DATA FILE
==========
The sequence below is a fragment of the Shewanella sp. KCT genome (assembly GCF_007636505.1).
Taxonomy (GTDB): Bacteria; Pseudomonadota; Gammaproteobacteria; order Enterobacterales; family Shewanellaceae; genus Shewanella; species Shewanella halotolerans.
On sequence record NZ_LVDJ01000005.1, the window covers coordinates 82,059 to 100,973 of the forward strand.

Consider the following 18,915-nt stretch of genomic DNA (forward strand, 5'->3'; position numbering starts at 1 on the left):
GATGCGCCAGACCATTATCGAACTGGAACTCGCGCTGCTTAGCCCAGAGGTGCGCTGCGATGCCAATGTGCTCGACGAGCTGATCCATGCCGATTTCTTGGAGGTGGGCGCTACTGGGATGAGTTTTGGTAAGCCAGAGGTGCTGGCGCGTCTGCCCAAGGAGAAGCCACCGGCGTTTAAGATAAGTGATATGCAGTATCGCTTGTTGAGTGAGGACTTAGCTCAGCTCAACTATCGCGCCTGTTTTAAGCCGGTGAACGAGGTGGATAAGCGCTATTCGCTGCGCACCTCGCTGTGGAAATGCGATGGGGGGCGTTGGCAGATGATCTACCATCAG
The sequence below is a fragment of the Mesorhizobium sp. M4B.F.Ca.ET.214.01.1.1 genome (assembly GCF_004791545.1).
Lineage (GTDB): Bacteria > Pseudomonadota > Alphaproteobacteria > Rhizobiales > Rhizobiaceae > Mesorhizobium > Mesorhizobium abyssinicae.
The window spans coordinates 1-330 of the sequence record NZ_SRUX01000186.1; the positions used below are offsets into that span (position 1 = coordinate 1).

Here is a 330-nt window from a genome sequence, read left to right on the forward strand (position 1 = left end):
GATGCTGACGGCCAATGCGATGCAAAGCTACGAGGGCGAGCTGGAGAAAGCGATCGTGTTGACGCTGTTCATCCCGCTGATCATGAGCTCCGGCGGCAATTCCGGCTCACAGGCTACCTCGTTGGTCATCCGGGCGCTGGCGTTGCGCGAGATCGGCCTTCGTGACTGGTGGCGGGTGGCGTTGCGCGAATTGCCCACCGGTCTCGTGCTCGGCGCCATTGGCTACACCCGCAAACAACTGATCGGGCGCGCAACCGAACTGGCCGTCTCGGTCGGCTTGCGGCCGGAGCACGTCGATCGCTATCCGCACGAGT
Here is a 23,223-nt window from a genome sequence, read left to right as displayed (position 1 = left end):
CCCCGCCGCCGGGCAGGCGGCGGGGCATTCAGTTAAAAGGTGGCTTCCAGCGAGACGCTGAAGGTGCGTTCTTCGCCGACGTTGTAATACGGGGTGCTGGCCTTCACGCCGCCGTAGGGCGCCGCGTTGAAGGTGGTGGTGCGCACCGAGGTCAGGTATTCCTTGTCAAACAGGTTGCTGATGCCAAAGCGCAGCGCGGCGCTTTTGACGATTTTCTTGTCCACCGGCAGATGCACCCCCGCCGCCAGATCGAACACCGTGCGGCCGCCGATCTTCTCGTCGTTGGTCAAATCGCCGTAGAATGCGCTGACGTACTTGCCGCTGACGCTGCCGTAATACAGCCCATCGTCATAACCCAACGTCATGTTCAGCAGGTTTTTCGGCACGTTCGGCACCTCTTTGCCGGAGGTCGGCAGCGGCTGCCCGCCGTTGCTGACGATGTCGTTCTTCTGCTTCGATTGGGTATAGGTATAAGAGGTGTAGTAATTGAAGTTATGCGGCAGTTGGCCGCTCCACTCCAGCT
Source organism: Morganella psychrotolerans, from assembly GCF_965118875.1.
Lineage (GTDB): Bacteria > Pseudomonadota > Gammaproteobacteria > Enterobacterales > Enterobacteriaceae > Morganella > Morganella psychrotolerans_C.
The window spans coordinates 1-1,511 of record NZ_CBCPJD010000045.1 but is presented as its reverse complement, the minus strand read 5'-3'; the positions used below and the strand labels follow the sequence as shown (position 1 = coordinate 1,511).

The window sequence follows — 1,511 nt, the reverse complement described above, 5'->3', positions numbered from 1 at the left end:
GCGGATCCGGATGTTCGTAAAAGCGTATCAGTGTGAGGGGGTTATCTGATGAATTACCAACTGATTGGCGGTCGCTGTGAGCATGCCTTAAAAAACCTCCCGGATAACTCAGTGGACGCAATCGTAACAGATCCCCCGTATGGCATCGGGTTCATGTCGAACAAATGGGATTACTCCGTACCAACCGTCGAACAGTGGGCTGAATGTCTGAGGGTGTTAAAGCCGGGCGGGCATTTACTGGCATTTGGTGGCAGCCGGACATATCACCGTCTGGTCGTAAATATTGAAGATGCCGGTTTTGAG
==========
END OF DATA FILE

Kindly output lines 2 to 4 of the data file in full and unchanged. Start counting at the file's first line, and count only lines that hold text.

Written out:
Taxonomy (GTDB): Bacteria; Pseudomonadota; Gammaproteobacteria; order Enterobacterales; family Shewanellaceae; genus Shewanella; species Shewanella halotolerans.
On sequence record NZ_LVDJ01000005.1, the window covers coordinates 82,059 to 100,973 of the forward strand.

Consider the following 18,915-nt stretch of genomic DNA (forward strand, 5'->3'; position numbering starts at 1 on the left):